Growth in emerging and developing Asia, particularly India, will continue to be robust and resilient this year and the next, bucking the global outlook of slowing growth caused largely by the persistent stagnation in advanced economies, according to the latest forecast of the International Monetary Fund (IMF).
In its October 2016 World Economic Outlook, the IMF projects global growth to slow to 3.1% in 2016 before recovering to 3.4% in 2017 on the back of recoveries in major emerging market nations, including Russia and Brazil.
The forecast, revised down by 0.1 percentage point for 2016 and 2017 relative to April, reflects a more subdued outlook for advanced economies following the June UK vote in favor of leaving the European Union (Brexit) and weaker-than-expected growth in the United States, said the report.
“Taken as a whole, the world economy has moved sideways,” said IMF chief economist and economic counsellor Maurice Obstfeld. “We have slightly marked down 2016 growth prospects for advanced economies while marking up those in the rest of the world,” he said.
In emerging and developing Asia, growth estimates are 6.5% for 2016 and 6.3% for 2017 compared to the 6.6% growth recorded in 2015.
India’s gross domestic product is projected to expand 7.6% this year and next, the fastest pace among the world’s major economies.
China’s economy, the world’s second largest, is forecast to expand 6.6% this year and 6.2% in 2017, down from growth of 6.9% last year, as its policymakers continue to shift the economy away from its reliance on investment and industry toward consumption and services.
“External financial conditions and the outlook for emerging market and developing economies will continue to be shaped to a significant extent by market perceptions of China’s prospects for successfully restructuring and rebalancing its economy,’’ the IMF said.
The Association of Southeast Asian Nations-5 (ASEAN-5) is expected to grow by 4.8% in 2016, unchanged from 2015, before strengthening further to 5.1% in 2017. Among the ASEAN-5 economies (Indonesia, Malaysia, Philippines, Thailand, Vietnam), Malaysia and Vietnam are expected to slow this year to 4.3% and 6.1%, respectively, partly due to weaker demand, while growth in Indonesia, the Philippines, and Thailand is forecast to pick up relative to 2015 to 4.9%, 6.4%, and 3.2%, respectively.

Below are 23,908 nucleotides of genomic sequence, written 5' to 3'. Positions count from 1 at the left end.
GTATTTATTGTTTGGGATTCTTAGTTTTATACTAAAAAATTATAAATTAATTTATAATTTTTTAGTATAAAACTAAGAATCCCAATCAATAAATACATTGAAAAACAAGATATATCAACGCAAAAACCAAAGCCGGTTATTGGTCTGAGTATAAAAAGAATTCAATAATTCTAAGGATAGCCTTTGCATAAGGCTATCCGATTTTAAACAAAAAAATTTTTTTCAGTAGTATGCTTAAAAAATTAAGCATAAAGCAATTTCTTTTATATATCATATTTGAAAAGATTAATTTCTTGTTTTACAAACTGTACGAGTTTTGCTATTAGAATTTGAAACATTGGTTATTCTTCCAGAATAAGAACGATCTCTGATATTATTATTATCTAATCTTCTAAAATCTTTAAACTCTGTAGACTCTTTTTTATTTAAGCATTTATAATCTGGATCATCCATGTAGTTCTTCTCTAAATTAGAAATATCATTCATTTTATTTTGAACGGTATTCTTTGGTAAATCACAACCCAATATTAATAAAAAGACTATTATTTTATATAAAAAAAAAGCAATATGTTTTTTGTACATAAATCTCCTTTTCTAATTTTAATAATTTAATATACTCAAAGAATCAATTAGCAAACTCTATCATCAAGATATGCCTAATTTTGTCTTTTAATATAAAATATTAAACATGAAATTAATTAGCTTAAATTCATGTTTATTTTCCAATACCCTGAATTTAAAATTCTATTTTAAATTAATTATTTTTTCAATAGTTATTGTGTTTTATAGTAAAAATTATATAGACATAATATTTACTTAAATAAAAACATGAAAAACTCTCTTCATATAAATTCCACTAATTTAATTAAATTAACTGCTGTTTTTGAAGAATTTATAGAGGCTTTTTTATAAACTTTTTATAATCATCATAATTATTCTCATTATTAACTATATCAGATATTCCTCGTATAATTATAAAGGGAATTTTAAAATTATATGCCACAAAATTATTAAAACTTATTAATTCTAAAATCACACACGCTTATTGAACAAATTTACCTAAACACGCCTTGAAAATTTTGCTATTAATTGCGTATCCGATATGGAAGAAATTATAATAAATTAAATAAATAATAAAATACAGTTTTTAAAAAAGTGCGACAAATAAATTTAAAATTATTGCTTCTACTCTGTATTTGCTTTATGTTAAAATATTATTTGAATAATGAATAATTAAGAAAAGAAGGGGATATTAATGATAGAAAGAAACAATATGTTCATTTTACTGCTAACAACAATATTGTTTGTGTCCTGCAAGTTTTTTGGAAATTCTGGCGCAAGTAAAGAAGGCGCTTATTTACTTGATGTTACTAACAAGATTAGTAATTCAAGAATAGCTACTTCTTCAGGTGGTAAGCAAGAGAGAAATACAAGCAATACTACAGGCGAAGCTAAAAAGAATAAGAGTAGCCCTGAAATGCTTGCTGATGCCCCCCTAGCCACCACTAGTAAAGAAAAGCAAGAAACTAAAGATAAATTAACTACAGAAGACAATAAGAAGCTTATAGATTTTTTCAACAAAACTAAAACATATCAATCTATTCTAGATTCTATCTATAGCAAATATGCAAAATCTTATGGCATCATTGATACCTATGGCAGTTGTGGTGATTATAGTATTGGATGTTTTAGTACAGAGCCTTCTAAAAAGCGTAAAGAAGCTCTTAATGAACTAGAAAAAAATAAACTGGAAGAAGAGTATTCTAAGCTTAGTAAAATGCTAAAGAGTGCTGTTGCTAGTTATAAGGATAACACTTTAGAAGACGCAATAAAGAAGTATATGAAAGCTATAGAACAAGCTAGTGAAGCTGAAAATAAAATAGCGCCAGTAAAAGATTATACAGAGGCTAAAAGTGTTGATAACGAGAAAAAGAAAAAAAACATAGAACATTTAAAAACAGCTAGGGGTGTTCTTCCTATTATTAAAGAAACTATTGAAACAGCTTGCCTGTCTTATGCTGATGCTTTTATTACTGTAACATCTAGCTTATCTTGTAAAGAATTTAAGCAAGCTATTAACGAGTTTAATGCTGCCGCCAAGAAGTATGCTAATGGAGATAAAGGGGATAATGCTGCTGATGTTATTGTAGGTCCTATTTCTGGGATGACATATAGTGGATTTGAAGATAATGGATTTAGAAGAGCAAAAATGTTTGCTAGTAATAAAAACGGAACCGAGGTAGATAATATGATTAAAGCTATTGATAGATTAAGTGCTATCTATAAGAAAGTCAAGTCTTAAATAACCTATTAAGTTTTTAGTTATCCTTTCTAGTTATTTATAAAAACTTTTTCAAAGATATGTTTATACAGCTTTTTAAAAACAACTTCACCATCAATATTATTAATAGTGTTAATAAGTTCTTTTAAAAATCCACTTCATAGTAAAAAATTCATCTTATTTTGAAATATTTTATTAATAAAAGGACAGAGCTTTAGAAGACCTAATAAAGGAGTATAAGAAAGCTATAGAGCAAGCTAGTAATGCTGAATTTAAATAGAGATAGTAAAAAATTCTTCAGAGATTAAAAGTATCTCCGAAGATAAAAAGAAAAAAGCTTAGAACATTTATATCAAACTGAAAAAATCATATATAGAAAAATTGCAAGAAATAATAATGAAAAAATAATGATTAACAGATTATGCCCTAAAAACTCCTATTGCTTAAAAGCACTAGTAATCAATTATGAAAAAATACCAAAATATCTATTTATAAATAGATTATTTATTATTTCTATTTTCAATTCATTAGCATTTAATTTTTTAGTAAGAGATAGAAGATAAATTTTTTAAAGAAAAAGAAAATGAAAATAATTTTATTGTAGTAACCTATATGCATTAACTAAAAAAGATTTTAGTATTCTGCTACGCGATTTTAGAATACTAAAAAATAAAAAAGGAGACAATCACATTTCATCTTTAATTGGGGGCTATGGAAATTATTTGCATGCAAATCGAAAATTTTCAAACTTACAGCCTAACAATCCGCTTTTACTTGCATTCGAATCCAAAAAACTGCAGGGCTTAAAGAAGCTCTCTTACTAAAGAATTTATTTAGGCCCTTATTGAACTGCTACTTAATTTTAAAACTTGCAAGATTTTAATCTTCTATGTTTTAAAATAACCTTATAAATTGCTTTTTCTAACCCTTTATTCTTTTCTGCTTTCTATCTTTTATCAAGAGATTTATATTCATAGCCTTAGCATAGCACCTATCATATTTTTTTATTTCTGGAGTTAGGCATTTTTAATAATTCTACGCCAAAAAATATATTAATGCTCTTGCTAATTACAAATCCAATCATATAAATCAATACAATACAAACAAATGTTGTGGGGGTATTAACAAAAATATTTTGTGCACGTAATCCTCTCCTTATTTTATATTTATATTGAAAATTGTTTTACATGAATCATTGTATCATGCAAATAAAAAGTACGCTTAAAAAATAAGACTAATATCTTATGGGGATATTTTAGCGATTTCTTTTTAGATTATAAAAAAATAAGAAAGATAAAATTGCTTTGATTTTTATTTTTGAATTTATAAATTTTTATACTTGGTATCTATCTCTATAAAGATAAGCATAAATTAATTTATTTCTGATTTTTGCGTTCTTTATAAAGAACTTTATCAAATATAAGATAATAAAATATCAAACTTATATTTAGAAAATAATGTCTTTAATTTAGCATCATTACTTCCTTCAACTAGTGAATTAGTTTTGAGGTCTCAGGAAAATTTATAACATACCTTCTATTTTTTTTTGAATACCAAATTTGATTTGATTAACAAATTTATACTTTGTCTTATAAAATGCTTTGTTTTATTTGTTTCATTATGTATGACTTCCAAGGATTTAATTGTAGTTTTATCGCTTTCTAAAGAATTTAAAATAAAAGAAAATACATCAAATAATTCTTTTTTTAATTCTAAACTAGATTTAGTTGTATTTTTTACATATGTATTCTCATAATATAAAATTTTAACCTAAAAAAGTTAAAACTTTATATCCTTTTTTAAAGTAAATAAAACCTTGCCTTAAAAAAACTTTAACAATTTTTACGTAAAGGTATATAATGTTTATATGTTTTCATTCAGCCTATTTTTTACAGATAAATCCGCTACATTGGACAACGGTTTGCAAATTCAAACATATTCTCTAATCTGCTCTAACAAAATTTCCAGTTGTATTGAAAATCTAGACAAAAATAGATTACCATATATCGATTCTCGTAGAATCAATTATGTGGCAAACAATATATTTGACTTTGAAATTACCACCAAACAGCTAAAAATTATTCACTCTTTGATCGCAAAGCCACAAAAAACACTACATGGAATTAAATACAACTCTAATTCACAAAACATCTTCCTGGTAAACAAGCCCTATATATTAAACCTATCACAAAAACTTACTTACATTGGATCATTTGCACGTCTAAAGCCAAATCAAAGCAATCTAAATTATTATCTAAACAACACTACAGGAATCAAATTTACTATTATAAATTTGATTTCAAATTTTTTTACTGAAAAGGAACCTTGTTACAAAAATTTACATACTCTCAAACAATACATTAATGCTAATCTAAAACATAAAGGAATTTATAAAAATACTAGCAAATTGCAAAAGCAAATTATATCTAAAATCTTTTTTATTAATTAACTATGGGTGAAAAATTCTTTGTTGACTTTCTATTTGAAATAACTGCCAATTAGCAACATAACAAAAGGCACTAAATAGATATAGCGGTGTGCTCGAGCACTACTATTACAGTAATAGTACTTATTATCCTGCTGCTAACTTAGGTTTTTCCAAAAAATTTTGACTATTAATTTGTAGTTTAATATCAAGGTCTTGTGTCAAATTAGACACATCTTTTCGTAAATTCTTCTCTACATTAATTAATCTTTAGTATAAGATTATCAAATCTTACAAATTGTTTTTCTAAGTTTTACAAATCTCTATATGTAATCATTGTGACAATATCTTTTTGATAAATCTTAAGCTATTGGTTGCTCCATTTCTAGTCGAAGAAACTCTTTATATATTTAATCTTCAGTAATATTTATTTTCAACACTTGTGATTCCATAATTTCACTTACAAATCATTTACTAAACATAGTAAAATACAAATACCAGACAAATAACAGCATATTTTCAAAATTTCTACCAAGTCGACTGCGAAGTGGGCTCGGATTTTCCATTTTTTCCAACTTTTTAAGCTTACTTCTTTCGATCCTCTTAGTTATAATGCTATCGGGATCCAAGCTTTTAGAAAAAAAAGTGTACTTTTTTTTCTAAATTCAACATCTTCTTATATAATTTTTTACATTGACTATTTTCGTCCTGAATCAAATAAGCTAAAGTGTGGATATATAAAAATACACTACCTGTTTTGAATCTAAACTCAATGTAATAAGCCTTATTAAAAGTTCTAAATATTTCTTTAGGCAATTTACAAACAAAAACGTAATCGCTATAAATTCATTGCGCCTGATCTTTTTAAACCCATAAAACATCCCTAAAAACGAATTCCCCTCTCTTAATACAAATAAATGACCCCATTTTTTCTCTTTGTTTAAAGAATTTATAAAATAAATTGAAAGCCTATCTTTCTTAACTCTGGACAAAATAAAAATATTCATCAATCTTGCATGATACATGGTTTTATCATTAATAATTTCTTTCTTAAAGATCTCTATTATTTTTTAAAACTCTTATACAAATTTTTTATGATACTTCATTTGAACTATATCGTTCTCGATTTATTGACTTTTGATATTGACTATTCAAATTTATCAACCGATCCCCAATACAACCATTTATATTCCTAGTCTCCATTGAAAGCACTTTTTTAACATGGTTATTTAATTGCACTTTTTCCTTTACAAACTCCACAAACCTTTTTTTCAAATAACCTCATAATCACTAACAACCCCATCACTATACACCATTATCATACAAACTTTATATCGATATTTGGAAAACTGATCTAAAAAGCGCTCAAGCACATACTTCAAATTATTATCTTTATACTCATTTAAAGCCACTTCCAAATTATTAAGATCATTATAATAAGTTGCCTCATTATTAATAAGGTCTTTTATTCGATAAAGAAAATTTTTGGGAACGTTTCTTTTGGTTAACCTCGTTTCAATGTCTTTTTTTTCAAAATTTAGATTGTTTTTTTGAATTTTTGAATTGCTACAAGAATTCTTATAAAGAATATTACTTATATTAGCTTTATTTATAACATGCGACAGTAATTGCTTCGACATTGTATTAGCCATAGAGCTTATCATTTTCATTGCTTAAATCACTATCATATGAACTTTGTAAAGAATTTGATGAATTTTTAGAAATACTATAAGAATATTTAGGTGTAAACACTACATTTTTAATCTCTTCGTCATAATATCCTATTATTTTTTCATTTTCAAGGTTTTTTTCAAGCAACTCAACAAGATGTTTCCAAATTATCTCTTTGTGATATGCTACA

The report highlighted the precarious nature of the world’s recovery eight years after the global financial crisis. It raised the specter that persistent stagnation, particularly in advanced economies, could further fuel populist calls for restrictions on trade and immigration. Obstfeld said such restrictions would hamper productivity, growth, and innovation.
“It is vitally important to defend the prospects for increasing trade integration,’’ Obstfeld, said. “Turning back the clock on trade can only deepen and prolong the world economy’s current doldrums.”
Advanced economies will expand just 1.6% in 2016, less than last year’s 2.1% pace and down from the July forecast of 1.8%.
The IMF marked down its forecast for the United States this year to 1.6%, from 2.2% in July, following a disappointing first half caused by weak business investment and diminishing pace of stockpiles of goods. U.S. growth is likely to pick up to 2.2% next year as the drag from lower energy prices and dollar strength fades.
Uncertainty following the “Brexit’’ referendum in June will take a toll on the confidence of investors. UK growth is predicted to slow to 1.8% this year and to 1.1% in 2017, down from 2.2% last year.
The euro area will expand 1.7% this year and 1.5% next year, compared with 2% growth in 2015.
Growth in Japan, the world’s number 3 economy, is expected to remain subdued at 0.5% this year and 0.6% in 2017.
Given the still weak and precarious nature of the global recovery, and the threats it faces, the IMF underscored the urgent need for a comprehensive, consistent, and coordinated policy approach to reinvigorate growth, ensure it is distributed more evenly, and make it durable.
“By using monetary, fiscal, and structural policies in concert—within countries, consistent over time, and across countries—the whole can be greater than the sum of its parts,” Obstfeld concluded.
Photo: Danny Cornelissen